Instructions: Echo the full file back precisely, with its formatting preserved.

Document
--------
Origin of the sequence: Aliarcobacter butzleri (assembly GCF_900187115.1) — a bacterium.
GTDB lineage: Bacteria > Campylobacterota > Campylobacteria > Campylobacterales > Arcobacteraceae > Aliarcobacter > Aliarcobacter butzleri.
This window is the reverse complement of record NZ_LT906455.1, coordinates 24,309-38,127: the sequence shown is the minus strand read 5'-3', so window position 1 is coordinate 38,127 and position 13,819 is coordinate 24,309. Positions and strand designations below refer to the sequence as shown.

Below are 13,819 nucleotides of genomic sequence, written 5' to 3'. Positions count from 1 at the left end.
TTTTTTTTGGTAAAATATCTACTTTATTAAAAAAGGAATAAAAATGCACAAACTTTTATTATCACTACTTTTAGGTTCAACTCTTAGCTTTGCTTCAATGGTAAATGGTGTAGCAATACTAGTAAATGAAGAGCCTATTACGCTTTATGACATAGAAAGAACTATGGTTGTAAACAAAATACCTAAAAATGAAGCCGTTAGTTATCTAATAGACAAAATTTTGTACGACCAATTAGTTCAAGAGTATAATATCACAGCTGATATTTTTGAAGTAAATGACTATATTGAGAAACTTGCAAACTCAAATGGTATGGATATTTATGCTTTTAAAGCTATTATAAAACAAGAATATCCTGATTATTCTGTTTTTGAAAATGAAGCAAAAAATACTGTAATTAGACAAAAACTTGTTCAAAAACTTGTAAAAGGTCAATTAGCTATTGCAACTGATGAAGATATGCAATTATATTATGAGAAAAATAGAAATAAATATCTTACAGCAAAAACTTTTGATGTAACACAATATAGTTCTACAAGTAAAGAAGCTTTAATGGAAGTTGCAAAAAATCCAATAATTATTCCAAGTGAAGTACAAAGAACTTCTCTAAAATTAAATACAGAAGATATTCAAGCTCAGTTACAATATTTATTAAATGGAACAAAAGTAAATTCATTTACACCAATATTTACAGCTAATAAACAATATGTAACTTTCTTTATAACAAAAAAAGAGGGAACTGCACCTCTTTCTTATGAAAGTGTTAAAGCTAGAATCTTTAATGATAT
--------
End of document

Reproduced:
Origin of the sequence: Aliarcobacter butzleri (assembly GCF_900187115.1) — a bacterium.
GTDB lineage: Bacteria > Campylobacterota > Campylobacteria > Campylobacterales > Arcobacteraceae > Aliarcobacter > Aliarcobacter butzleri.
This window is the reverse complement of record NZ_LT906455.1, coordinates 24,309-38,127: the sequence shown is the minus strand read 5'-3', so window position 1 is coordinate 38,127 and position 13,819 is coordinate 24,309. Positions and strand designations below refer to the sequence as shown.

Below are 13,819 nucleotides of genomic sequence, written 5' to 3'. Positions count from 1 at the left end.
TTTTTTTTGGTAAAATATCTACTTTATTAAAAAAGGAATAAAAATGCACAAACTTTTATTATCACTACTTTTAGGTTCAACTCTTAGCTTTGCTTCAATGGTAAATGGTGTAGCAATACTAGTAAATGAAGAGCCTATTACGCTTTATGACATAGAAAGAACTATGGTTGTAAACAAAATACCTAAAAATGAAGCCGTTAGTTATCTAATAGACAAAATTTTGTACGACCAATTAGTTCAAGAGTATAATATCACAGCTGATATTTTTGAAGTAAATGACTATATTGAGAAACTTGCAAACTCAAATGGTATGGATATTTATGCTTTTAAAGCTATTATAAAACAAGAATATCCTGATTATTCTGTTTTTGAAAATGAAGCAAAAAATACTGTAATTAGACAAAAACTTGTTCAAAAACTTGTAAAAGGTCAATTAGCTATTGCAACTGATGAAGATATGCAATTATATTATGAGAAAAATAGAAATAAATATCTTACAGCAAAAACTTTTGATGTAACACAATATAGTTCTACAAGTAAAGAAGCTTTAATGGAAGTTGCAAAAAATCCAATAATTATTCCAAGTGAAGTACAAAGAACTTCTCTAAAATTAAATACAGAAGATATTCAAGCTCAGTTACAATATTTATTAAATGGAACAAAAGTAAATTCATTTACACCAATATTTACAGCTAATAAACAATATGTAACTTTCTTTATAACAAAAAAAGAGGGAACTGCACCTCTTTCTTATGAAAGTGTTAAAGCTAGAATCTTTAATGATAT